about serenity

Meditate for Real

You will find lots of people who will tell you to meditate for two minutes a day, that just a few minutes is enough, that you can take it easy and it’ll work just the same. I’m here to tell you you’ve got to dedicate time to it. Don’t just meditate for two minutes. It’ll only confuse you. Meditate for twenty minutes, that’s your baseline. You start at twenty minutes. Of course, this is my experience with it and other’s might be different. I’m not going to pretend to be an expert on this, I’m far from that; my goal is to share what I’ve learned from my practice.

I used to apply the “two minutes” rule (or five, that’s not the point) and found that instead of helping me, the meditation would make me irritable and I’d feel uneasy. I wondered for a long time why meditation was making me feel that way, and I questioned whether the practice was good at all.

After reading more about it, I came to the conclusion that meditation is a practice that has to be taken seriously, and that means dedicating time and effort to it. There is no easy fix, there is no quick meditation. I never found any positive effects out of meditating for less than twenty minutes.

Don’t think you’ve mastered it, either. Perhaps you’ll meditate for twenty minutes for a few weeks, start feeling the results, and then you’ll tell yourself that you already know what it’s about, that you can now meditate for shorter periods of time to “maintain” the effects. Don’t delude yourself like that. You’re no expert. I’ve been meditating on and off for five years and each year I feel like a beginner, like I’m learning new things about the practice that should have been obvious.

So, meditate. By all means, meditate. And please, take your time with it. Give yourself the time and space to really get into it, because twenty minutes? You’re just scratching the surface. It’s the least you can do.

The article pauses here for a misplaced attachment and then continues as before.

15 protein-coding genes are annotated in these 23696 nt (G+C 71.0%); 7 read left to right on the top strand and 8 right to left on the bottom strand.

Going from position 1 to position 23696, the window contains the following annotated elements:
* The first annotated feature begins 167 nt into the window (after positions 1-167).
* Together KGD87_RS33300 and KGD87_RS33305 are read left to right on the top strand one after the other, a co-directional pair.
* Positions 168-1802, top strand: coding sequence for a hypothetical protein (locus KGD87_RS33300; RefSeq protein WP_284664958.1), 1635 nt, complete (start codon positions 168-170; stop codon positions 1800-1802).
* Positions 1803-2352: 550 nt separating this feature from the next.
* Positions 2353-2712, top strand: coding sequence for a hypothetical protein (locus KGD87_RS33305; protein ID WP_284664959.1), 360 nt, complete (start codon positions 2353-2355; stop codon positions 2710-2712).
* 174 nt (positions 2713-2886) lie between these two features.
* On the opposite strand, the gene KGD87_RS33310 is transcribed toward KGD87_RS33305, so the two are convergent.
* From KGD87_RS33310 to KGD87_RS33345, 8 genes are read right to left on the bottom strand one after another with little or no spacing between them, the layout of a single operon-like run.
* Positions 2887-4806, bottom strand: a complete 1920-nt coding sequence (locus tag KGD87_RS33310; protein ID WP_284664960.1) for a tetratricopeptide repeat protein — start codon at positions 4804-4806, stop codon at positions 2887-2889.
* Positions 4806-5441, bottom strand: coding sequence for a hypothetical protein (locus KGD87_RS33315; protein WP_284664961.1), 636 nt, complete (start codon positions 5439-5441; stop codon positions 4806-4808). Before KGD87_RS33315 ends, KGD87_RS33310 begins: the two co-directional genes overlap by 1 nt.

Five Ways Negative People Drain Your Energy and What To Do

If you’ve ever lived with or shared an important portion of your day with a highly negative person, you know how draining it is. No matter how positive your attitude is or how much you try to protect yourself emotionally, they end up having some sort of impact on you. I’m in this situation now (and was raised by very negative people), so I took some time to think about it and see just how it’s affecting me, hoping that understanding things better will help. This is what I found:

1. They unload their problems on you. Sharing difficulties is a common thing among friends and family (and sometimes strangers), and there’s nothing wrong with it, of course. After all, having a support system and someone to talk to is very important. However, it shouldn’t become a burden. Negative people have an ability to not only tell you the specifics, but to convey their deep, negative emotions very effectively. So what starts as sharing their problems, ends up as transferring their negative emotions over to you. If you’re very empathic or sensitive, chances are you’ll end up feeling as if their problems are your own.

What to do? My strategy is to differentiate my problems and their problems in my mind. It’s okay to feel sympathy for them, but you shouldn’t adopt their problems as your own. You have enough going on already.

2. Their emotions are contagious. Negativity, anxiety and stress are all contagious feelings. So are joy, happiness and enthusiasm. Being close to a negative person for extended periods of time will wear you down, and probably cause you to start thinking negatively yourself. Sometimes all it takes is one conversation, and you’ll be in a bad mood for the rest of the day.

What to do? Do things to develop and sustain your good mood. Meditate, go jogging, work out, do yoga; or dedicate at least fifteen minutes every day to a hobby you love, whatever it is. It will relax you and remind you that there are good things in life, too.

3. They become emotionally dependant. It doesn’t always happen, but if your relationship is close, the negative person will start depending on you. They will want to share their negativity every time they feel it, and they’ll expect a strong reaction out of you -even if one isn’t warranted. They’ll want you to make decisions for them and be available at all times to pander their needs. And they will complain if you choose not to accommodate them.

What to do? Don’t rush to indulge their requests every time, especially when they aren’t rational. Be your own person and react in the same way you would if it was a normal situation.